Admit it — you would love a bit of peace and quiet. Whether you’re at the grocery store, carpooling between school and soccer practice or just hanging out at home, those chatty little people you are raising just won’t stop talking. Ever. Why not try one of our tried-and-true methods?
A long-time favorite sweet treat of beach town tourists, but have you ever considered how chewy it is? Keep a stash of taffy on hand for times when you really want a bit of peace. Chatting on the phone with an old friend? Taffy for everyone under the age of 14 and your conversation will be kid-free.
Got a kid into science fiction who can drag an alien story line all the way to Grandma’s house and back home? Since his active imagination won’t shut up, it’s time to up the ante. Convince him that he has telepathic powers, and that he needs to “send” his latest long-winded story to you telepathically. Make sure to nod occasionally and smile here and there, so he knows his story is being “received.”
Why not throw the pediatrician under the bus for a change? Tell your kid there is a virus that's been discovered that's voice-stealing, and that you are under doctor’s orders to “save” her voice. No talking while out in public, lest her voice be stolen. This one is particularly handy during cold and flu season. For extra effect, have your child wear a surgical mask to “keep his voice inside” while out in public.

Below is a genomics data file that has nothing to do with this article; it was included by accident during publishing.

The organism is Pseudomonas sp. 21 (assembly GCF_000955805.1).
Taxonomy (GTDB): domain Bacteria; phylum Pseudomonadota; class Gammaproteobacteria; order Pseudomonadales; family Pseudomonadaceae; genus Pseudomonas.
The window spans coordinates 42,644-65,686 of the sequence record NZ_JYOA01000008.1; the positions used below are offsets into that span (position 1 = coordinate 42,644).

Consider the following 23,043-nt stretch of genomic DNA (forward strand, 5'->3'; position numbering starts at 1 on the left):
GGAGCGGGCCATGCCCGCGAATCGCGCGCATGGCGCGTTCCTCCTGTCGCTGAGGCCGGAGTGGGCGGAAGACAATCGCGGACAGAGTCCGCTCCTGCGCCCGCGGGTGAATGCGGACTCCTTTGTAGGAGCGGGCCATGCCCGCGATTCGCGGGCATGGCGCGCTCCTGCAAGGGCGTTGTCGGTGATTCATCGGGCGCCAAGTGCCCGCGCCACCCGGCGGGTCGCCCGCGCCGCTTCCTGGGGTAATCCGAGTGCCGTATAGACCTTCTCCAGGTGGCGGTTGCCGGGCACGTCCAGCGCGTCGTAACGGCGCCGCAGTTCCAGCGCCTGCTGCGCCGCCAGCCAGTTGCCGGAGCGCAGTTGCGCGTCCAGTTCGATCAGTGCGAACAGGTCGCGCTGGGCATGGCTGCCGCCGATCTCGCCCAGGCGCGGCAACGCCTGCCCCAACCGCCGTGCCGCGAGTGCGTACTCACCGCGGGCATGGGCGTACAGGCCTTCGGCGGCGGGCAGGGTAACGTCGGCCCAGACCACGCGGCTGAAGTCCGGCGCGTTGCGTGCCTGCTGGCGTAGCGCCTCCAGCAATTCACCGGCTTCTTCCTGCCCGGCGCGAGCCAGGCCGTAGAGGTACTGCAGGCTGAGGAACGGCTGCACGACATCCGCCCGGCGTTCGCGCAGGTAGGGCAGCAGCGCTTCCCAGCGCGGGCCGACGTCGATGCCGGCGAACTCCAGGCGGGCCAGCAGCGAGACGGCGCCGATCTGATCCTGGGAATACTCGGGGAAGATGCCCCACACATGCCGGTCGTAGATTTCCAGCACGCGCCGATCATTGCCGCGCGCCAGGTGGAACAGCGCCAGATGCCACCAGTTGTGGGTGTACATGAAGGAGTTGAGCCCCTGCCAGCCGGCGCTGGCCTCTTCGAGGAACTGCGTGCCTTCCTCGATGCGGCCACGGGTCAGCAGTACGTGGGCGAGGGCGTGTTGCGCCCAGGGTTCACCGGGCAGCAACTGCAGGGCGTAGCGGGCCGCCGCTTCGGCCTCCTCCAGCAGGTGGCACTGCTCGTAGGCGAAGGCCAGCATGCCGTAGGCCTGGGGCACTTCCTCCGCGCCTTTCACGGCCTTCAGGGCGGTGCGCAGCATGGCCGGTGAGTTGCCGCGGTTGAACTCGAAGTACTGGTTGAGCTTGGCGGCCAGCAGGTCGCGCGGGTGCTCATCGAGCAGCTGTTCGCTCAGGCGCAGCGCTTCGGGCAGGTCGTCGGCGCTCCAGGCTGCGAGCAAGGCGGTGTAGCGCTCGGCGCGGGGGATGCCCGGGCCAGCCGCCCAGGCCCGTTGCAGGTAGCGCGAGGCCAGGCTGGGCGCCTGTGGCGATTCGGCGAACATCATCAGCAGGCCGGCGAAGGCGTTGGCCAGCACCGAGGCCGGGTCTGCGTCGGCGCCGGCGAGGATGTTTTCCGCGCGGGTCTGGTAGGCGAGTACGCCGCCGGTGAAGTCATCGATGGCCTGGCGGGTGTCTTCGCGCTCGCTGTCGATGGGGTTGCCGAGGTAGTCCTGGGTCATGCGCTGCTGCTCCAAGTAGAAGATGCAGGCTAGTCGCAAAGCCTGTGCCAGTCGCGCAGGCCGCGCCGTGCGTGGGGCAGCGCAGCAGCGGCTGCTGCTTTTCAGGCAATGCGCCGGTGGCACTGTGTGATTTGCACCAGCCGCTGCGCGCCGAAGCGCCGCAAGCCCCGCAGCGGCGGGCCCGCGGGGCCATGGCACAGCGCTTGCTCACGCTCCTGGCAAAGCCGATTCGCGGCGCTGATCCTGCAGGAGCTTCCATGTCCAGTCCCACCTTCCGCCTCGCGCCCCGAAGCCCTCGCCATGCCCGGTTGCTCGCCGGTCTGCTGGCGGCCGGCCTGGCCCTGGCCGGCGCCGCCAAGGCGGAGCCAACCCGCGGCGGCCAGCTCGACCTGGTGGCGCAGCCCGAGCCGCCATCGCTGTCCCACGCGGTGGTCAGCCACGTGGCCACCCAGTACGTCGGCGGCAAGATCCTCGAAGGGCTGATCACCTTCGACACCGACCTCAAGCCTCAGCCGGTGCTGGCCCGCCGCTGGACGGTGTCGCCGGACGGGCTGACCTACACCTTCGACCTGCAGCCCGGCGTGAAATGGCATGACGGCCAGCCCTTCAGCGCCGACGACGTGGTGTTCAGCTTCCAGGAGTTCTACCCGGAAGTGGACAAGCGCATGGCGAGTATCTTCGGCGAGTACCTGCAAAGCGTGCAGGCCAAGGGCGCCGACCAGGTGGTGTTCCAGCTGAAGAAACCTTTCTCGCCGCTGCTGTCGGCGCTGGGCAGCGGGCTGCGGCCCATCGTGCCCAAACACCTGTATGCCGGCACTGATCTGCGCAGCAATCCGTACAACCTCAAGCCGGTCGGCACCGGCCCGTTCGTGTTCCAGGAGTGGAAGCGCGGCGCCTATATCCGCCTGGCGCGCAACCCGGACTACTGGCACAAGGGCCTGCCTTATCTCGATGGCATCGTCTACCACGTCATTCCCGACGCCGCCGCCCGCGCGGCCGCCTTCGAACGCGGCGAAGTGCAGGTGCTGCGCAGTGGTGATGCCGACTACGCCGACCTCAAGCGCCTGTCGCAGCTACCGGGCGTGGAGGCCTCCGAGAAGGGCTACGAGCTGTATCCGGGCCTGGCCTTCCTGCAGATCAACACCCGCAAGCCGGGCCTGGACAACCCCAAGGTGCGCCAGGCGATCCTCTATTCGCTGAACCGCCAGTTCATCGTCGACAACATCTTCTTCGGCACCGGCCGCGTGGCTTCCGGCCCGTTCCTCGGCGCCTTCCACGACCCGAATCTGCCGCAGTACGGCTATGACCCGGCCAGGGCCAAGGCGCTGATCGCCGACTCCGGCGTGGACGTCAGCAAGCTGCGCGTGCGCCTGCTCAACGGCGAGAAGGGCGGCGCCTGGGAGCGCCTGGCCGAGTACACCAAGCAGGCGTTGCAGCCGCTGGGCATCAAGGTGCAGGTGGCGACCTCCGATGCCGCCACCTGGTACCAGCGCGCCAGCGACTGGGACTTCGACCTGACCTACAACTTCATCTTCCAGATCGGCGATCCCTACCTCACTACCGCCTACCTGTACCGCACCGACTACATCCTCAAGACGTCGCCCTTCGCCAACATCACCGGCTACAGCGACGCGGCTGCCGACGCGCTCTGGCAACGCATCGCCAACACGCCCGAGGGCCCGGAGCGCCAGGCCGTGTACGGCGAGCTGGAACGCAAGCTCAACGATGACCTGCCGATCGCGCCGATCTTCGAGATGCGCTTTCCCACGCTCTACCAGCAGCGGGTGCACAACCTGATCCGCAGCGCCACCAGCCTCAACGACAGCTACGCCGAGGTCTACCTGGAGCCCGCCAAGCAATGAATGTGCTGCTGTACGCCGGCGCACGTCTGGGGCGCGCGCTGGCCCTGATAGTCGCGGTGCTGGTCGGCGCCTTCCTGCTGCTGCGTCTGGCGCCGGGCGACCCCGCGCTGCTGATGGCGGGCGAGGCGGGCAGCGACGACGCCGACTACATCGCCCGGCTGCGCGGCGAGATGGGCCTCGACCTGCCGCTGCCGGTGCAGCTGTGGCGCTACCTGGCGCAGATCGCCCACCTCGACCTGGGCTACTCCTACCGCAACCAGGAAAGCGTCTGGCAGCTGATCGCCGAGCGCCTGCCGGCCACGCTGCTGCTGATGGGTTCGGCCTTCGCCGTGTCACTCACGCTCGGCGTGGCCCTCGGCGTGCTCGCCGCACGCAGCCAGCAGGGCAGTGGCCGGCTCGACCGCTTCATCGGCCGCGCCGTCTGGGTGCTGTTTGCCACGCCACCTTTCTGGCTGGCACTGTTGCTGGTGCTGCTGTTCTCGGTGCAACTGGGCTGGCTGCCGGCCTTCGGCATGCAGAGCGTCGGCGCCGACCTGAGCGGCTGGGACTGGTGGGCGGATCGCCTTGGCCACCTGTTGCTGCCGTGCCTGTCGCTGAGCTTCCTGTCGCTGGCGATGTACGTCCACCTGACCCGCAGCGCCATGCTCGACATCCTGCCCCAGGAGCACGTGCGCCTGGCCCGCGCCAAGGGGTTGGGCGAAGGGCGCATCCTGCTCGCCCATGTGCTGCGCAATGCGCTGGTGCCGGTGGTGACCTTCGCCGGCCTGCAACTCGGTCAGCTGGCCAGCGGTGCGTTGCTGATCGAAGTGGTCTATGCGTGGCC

What kid doesn’t love ladybugs? When you want some peace and quiet to enjoy your monthly book club selection, send your kiddos into the backyard to hunt for ladybugs. Be sure to explain that ladybugs hide when they hear voices, so that only the quietest hunters will find them. Bonus points if you offer a piece of taffy for each ladybug captured safely (see above).
Ever wonder how many strands of fiber are in your family room carpet? Who knows, but it makes a great excuse to keep a kid busy (and quiet) for at least as long as it takes you to watch that DVR’d episode of Mad Men. This one works best for older kids, who can actually count past the number 7. Tell them you need an accurate count before you can call the carpet cleaner, who charges by the fiber.
Got an old paperback you won’t read again? Give it to your kid with a highlighter and tell him to find all the instances of the word “the” and highlight them. Tell him you know how many there are, and if he gets it right he gets a penny for each one. No, you don’t really know — but it’s the challenge that will keep him quiet.
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